Breaking Strain: Chapter One
November 19, 1964, 1300 Hours
USS Reprisal, CVA-59
South of Madagascar
The right-hand waist catapult fired, and the Ryan A4R Retaliator attack bomber screamed down along the ship’s angle deck before hurling itself into the air on a pair of afterburning turbojets. As the nose came down and the aircraft accelerated towards Mach 1, its wings began sweeping backwards for high-speed flight, turning the clumsy-looking aircraft into a blunt-nosed arrowhead that screamed low over the ocean on its way towards the Madagascar coast.
In the cockpit, Captain Julius Rosemont turned his head to the right and grinned. The young man in the BN’s position next to him was wearing the same crash helmet and oxygen mask that Rosemont was, but he was still showing pale around the eyes and cheeks. Rosemont keyed the intercom.
“C’mon, Mad Dog. Admit it. That was fun.” Lieutenant Melvin Brown, three weeks out of the A4R Fleet Replacement Squadron at Norfolk and cursed with a face that made him look like a frightened mouse every time he was even a bit nervous, swallowed and shook his head as he bent down into the radar scope.
“I’ll let you know when it starts being fun, Sir. Hasn’t happened yet.” Weak as the joke was, Rosemont chuckled at it, making sure he had the intercom keyed when he did so. He’d seen a lot of nuggets come and go in the thirty-odd years he’d spent in the Navy, and from all appearances Brown was going to be okay. Not a whiner or a quitter, just hadn’t managed to quite adapt to the various and sundry insane things a U.S. Naval Aviator was expected to do as a matter of routine while he was in training. If he could keep that lack of confidence from breaking his nerve before he settled in Brown showed all signs of developing into a damn good BN, and his nascent sense of humor was a positive sign.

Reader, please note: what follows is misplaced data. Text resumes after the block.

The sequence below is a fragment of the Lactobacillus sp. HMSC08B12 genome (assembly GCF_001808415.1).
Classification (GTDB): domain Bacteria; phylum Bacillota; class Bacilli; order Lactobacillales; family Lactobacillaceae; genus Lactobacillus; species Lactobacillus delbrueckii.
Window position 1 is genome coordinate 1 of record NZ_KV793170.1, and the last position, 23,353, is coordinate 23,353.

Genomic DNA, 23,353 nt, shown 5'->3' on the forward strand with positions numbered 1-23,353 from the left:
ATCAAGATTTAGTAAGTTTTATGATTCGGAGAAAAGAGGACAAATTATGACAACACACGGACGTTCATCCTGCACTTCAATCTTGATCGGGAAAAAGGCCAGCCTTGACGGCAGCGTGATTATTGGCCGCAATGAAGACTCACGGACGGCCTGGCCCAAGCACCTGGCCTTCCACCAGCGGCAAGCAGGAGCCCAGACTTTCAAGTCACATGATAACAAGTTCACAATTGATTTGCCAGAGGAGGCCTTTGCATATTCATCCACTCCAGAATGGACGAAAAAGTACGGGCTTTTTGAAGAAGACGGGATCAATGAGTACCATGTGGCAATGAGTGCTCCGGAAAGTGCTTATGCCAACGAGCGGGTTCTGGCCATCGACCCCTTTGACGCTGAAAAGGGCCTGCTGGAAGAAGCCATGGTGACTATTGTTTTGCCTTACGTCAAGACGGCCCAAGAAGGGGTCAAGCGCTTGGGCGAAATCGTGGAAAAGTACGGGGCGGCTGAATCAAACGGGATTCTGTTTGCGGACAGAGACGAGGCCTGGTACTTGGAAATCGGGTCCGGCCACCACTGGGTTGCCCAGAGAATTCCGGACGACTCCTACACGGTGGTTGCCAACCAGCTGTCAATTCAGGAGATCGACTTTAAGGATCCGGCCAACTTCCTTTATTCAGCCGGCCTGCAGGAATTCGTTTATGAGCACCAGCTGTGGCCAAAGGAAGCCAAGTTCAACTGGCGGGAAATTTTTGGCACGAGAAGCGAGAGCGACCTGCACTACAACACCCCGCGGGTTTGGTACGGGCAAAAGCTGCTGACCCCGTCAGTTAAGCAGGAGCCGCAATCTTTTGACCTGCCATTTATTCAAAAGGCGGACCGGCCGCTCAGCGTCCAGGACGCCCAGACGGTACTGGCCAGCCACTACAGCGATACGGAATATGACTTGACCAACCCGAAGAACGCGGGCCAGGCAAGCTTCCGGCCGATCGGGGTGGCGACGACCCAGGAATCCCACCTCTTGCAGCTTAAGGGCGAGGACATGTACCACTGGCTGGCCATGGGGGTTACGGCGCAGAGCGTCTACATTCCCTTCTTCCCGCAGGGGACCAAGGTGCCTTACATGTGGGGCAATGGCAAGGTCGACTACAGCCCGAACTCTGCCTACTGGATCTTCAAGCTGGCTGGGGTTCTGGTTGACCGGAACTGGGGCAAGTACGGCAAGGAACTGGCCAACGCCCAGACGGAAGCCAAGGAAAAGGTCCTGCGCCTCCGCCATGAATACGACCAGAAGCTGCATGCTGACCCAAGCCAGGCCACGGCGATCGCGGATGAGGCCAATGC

Rosemont kept the throttles pushed all the way forward as the coastline of Madagascar appeared on the horizon, low and lush green. His eyes picked out the folds of the terrain with the ease of long experience, and his hands casually floated the Retaliator up another few feet to make sure they would clear the first rise after crossing the beach. Moments like this were what he had always loved, what had kept him in the Navy even after it became clear that not even being the hero of Operation MONGOOSE and the Medal of Honor would allow him to have his own admiral’s flag. What he’d done instead had been a hell of a lot more fun- gone Restricted Line, served as a flight instructor and a test pilot wringing out new birds for the Fleet, and generally become an institution within the Navy’s attack squadrons. When the CO of Heavy Attack Squadron One broke his leg three days before the ship had been due to sail for the Quarantine, it had been an easy call for CAG to pull old “Rosie” off his staff and put him in place of the green XO. He was 53 years old and probably wouldn’t be able to hold off the damn flight surgeons for much longer, but by God he’d gotten to lead the Myrmidons of VAH-1 again. Didn’t get much better than that.
The Madagascar beach flashed white under their wings, and Rosemont keyed his radio.
“Warhammer 503 is feet dry, repeat feet dry.” Then the intercom: “Gimme a steer, Mad Dog.”
Instead of a verbal reply, the bombardier put a green steering bug up in the top of Rosemont’s HUD, and the pilot drew smoothly left to follow it. Their job for the day was a simple one- fly over the military installations at Trismestigus, about halfway down the island, and take some pictures to make sure the Snakes hadn’t gotten up to anything naughty since the last overflight of this section two weeks ago. Some of the squadron pilots would have taken that as a chance to set the autopilot and go cruising over at eight or ten thousand, but any time Rosemont wanted to be bored there was always plenty of paperwork waiting back in his office. Reprisal was operating under Quarantine authority, which meant they didn’t have to tell anyone they were making an overflight, and he didn’t like the damn Snakes that much anyway. Might as well rattle their cages a bit.